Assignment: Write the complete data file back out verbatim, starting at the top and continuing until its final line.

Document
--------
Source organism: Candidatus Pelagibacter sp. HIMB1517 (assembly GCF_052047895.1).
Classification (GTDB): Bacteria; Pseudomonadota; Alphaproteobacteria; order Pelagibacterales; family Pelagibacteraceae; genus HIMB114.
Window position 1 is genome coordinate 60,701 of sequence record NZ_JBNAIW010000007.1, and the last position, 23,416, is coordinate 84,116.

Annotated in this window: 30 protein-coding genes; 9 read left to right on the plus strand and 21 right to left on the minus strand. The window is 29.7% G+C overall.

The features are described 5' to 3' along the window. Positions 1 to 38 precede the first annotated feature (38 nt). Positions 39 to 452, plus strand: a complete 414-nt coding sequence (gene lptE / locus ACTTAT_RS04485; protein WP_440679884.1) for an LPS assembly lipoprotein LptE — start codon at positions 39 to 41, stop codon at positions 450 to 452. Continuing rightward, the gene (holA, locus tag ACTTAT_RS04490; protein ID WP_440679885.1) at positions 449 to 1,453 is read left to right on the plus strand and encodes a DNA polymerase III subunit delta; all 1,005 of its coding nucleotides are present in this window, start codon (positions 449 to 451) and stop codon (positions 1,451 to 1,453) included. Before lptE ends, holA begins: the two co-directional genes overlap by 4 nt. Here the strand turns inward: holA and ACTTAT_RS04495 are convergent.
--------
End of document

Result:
Source organism: Candidatus Pelagibacter sp. HIMB1517 (assembly GCF_052047895.1).
Classification (GTDB): Bacteria; Pseudomonadota; Alphaproteobacteria; order Pelagibacterales; family Pelagibacteraceae; genus HIMB114.
Window position 1 is genome coordinate 60,701 of sequence record NZ_JBNAIW010000007.1, and the last position, 23,416, is coordinate 84,116.

Annotated in this window: 30 protein-coding genes; 9 read left to right on the plus strand and 21 right to left on the minus strand. The window is 29.7% G+C overall.

The features are described 5' to 3' along the window. Positions 1 to 38 precede the first annotated feature (38 nt). Positions 39 to 452, plus strand: a complete 414-nt coding sequence (gene lptE / locus ACTTAT_RS04485; protein WP_440679884.1) for an LPS assembly lipoprotein LptE — start codon at positions 39 to 41, stop codon at positions 450 to 452. Continuing rightward, the gene (holA, locus tag ACTTAT_RS04490; protein ID WP_440679885.1) at positions 449 to 1,453 is read left to right on the plus strand and encodes a DNA polymerase III subunit delta; all 1,005 of its coding nucleotides are present in this window, start codon (positions 449 to 451) and stop codon (positions 1,451 to 1,453) included. Before lptE ends, holA begins: the two co-directional genes overlap by 4 nt. Here the strand turns inward: holA and ACTTAT_RS04495 are convergent.